Unit: Second Language Studies
Program: Second Language Studies (MA)
Degree: Master's
Date: Thu Oct 09, 2014 - 6:31:18 pm

1) Below are your program's student learning outcomes (SLOs). Please update as needed.


All students graduating with the MA in SLS will achieve the following learning outcomes:

1. Knowledge Base of Second Language Studies.

Our graduates will develop familiarity with topics and concepts fundamental to the broad knowledge base of the field of Second Language Studies, including: (a) the scope of issues and methods in applied linguistics, (b) linguistic analysis, (c) second language acquisition, and (c) sociolinguistics. They will also understand how their own interests in SLS relate to the larger academic, educational, and sociopolitical contexts of the discipline.

2. Utilization of Research.

Our graduates will be able to access, understand, and critically evaluate the current SLS research literature and engage in systematic investigation of topics and concepts in the SLS knowledge base to inform their own and others' professional practices.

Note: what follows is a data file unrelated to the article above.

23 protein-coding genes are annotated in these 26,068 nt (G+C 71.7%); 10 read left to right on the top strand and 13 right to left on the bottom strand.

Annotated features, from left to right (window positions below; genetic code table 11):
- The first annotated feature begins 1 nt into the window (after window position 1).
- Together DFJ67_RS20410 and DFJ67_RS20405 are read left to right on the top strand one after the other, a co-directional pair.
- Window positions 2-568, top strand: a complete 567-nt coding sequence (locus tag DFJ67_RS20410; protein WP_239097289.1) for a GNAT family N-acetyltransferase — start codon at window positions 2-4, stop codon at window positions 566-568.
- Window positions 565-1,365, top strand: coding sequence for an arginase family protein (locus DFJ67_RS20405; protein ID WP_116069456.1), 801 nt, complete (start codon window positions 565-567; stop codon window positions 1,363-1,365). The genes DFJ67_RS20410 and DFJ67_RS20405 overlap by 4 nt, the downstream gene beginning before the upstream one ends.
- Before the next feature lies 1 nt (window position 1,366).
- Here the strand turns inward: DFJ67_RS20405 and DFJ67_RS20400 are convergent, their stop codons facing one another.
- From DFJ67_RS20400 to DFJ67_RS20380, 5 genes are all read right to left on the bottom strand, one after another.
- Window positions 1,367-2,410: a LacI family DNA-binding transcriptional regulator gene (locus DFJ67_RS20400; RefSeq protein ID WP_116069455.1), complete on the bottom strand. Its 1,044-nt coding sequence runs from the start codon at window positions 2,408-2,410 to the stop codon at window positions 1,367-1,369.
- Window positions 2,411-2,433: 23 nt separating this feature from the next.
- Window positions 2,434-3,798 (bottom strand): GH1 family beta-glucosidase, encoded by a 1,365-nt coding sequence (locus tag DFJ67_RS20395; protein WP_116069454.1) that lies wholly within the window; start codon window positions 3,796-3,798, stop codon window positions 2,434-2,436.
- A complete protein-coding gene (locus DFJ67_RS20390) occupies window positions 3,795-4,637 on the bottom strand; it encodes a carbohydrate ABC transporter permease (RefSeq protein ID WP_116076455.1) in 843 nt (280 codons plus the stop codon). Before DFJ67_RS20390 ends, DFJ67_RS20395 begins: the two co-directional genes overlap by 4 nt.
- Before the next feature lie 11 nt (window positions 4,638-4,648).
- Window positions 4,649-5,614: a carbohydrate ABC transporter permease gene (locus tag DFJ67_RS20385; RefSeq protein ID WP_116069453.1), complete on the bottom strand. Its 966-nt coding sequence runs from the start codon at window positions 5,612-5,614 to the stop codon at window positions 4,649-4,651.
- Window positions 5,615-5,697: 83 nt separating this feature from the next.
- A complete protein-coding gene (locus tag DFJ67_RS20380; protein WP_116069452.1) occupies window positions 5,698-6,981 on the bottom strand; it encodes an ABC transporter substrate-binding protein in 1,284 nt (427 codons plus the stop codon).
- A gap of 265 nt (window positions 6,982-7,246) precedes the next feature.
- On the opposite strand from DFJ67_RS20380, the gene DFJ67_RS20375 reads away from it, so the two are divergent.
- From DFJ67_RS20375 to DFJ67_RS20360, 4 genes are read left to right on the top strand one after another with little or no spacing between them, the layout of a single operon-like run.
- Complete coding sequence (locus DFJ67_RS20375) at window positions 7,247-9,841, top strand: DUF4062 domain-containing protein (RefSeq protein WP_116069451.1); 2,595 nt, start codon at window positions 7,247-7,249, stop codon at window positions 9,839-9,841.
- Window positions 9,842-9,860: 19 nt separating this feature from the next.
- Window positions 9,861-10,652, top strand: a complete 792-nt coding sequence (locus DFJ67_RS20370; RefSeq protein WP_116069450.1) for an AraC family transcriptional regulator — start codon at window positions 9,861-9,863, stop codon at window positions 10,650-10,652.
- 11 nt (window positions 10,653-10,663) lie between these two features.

3. Professionalism.

Our graduates will acquire the disposition to continue professional development for the duration of their careers, seeking increased knowledge of themselves and the discipline while remaining flexible and open to change. To do so, they will acquire the skills to communicate and interact effectively with their colleagues, in order to promote effective and ethical professional environments. In addition, our graduates will be able to communicate skillfully about their SLS work, both orally (e.g., at work or professional meetings) and in writing (e.g., through in-house reports and/or articles in professional newsletters and journals).

For students pursuing one of the five MA in SLS specializations, additional learning outcomes are associated with each. [Available upon request, but not included here due to length]